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Rare fossil of horned dinosaur from ‘lost continent’ found

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New Delhi: A scientist at Britain’s University of Bath identified a rare fossil of a dog-sized horned dinosaur from eastern North America, also called the ‘lost continent’ of Appalachia.

About 66-100 million years ago, North America was split into two continents by a shallow sea called the Western Interior Seaway. Dinosaurs living in the western continent, called Laramidia, were similar to those found in Asia.

But few fossils of animals from Appalachia have been found because these areas were densely vegetated, making it difficult to discover and excavate fossils.

Nick Longrich, from the Milner Centre for Evolution based in the University of Bath’s Department of Biology and Biochemistry, studied a fragment of a jaw bone kept in the Peabody Museum at Yale University. It turned out to be a member of the horned dinosaurs — the Ceratopsia.

“Just as many animals and plants found in Australia today are quite different to those found in other parts of the world, it seems that animals in the eastern part of North America in the late Cretaceous period evolved in a completely different way to those found in the western part of what is now North America due to a long period of isolation,” Longrich said.

“This adds to the theory that these two land masses were separated by a stretch of water, stopping animals from moving between them, causing the animals in Appalachia to evolve in a completely different direction, resulting in some pretty weird looking dinosaurs,” Longrich added.

Ceratopsia was a group of plant-eating horned dinosaurs and the fossil studied by Longrich comes from a smaller cousin of the better known Triceratops, the leptoceratopsids. It was about the size of a large dog.

“Studying fossils from this period, when the sea levels were very high and the landmasses across the Earth were very fragmented, is like looking at several independent experiments in dinosaur evolution,” Longrich said.

During the late Cretaceous period (66-100 million years ago), many land masses – eastern North America, Europe, Africa, South America, India, and Australia – were isolated by water.

“Each one of these island continents would have evolved its own unique dinosaurs – so there are probably many more species out there to find,” Longrich added.

His study, published in the journal Cretaceous Research, highlights it as the first fossil from a ceratopsian dinosaur identified from the late Cretaceous period of eastern North America.

(IANS)

 

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Newly Discovered Fish Fossil in Nevada (US) has Shark like Features

Researchers learned of the fossil about five years ago after fossil collector Jim Jenks of West Jordan, Utah, stumbled upon it near Winecup Ranch north of Wells

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Birgeria americana, newly discovered fish species
The 26-cm-long fossil preserving the right side of the skull of Birgeria americana. VOA
  • A fossil found in northeastern Nevada shows a newly discovered fish species 
  • Scientists believe, it looked and ate like a shark
  • Researchers call this fish, Birgeria Americana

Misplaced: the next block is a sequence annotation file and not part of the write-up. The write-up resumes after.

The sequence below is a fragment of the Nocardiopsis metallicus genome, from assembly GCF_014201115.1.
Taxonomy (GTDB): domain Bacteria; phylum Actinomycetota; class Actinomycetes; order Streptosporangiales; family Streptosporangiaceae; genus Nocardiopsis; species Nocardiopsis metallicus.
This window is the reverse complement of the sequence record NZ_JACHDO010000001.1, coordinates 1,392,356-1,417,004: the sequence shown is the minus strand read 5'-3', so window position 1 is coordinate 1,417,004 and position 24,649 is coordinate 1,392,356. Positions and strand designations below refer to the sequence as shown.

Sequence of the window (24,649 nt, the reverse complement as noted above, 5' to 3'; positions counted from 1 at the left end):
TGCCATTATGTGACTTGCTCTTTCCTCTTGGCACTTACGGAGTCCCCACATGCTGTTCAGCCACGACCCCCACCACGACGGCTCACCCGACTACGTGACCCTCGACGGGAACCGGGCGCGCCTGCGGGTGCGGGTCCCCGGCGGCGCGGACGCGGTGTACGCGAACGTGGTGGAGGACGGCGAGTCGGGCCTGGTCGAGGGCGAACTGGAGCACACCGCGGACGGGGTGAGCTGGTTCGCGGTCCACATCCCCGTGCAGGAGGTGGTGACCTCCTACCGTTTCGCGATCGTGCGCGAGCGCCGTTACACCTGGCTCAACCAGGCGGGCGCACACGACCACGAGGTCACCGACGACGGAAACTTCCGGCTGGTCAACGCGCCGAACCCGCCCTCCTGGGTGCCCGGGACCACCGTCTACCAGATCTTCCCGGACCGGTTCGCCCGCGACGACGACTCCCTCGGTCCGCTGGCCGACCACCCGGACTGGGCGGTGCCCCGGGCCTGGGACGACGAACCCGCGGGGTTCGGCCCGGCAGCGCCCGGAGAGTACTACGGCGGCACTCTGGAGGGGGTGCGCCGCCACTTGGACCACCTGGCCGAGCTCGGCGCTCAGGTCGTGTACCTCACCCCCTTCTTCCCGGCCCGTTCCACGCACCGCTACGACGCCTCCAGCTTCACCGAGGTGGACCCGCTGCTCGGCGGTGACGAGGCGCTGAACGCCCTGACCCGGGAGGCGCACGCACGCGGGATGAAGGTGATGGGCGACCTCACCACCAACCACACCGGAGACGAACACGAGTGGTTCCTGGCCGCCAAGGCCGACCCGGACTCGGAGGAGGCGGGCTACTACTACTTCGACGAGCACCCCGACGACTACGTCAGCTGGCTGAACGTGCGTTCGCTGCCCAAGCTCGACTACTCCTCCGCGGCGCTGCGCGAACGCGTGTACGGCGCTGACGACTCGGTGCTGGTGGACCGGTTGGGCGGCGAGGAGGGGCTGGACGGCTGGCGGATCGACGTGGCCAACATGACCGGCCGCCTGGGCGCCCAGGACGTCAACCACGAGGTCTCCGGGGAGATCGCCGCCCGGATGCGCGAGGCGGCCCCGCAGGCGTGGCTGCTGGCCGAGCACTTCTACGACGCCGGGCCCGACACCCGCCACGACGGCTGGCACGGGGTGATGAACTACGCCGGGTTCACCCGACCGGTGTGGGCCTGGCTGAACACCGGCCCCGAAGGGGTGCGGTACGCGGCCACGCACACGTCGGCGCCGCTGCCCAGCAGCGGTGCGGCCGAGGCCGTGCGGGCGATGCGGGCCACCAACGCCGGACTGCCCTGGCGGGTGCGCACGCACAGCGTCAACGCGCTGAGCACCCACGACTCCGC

New Delhi, August 9, 2017: A fossil found in northeastern Nevada shows a newly discovered fish species that scientists believe looked, and ate, like a shark.

The fossil is what remains of a bony, sharp-toothed fish that would have been about six-feet-long (1.83 meters) with long jaws and layers of sharp teeth.

The type of jaw and teeth on the fish suggest it would have chomped down on its prey before swallowing it whole, like a shark, the Reno Gazette-Journal reported.

“The surprising find from Elko County in northeastern Nevada is one of the most completely preserved vertebrate remains from this time-period ever discovered in the United States,” said Carlo Romano of the University of Zurich, lead author of a Journal of Paleontology article about the find.

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The fish, which researchers called Birgeria americana, predates Nevada’s most famous fossil, the Ichthyosaur, by more than 30 million years. The Ichthyosaur was a 55-foot-long (16.76 meters) reptile. One of the largest concentrations of Ichthyosaur fossils was found near Berlin, Nevada. The find led to the Ichthyosaur becoming Nevada’s state fossil.

Birgeria americana found in Nevada
Possible look of the newly discovered predatory fish species Birgeria americana with the fossil of the skull shown at bottom right. VOA

The evidence shows the fish was alive and well about 1 million years after mass extinction 66 million years ago wiped out an estimated 90 percent of marine species.

It also shows a large fish was surviving in water previously thought to be too warm to support such life.

At the time, water near the equator, which is where land that became Nevada was positioned about 250 million years ago, could have been warmer than 96 degrees. “The eggs of today’s bony fish can no longer develop normally” at such a high temperature, researcher said.

ALSO READ: Living Fossil in Illinois Waterways: Disappeared from 1990’s Water, Fish “Alligator Gar” is back in US Rivers

Researchers learned of the fossil about five years ago after fossil collector Jim Jenks of West Jordan, Utah, stumbled upon it near Winecup Ranch north of Wells.

“It was just a very lucky find,” said Jenks, who was credited among the paper’s authors. “I happen to notice the teeth glinting in the sun. That is what caught my attention.”

Jenks turned the fish over to the New Mexico Museum of Natural History and Science, which has a large collection of fossils and connections with leading researchers. (VOA)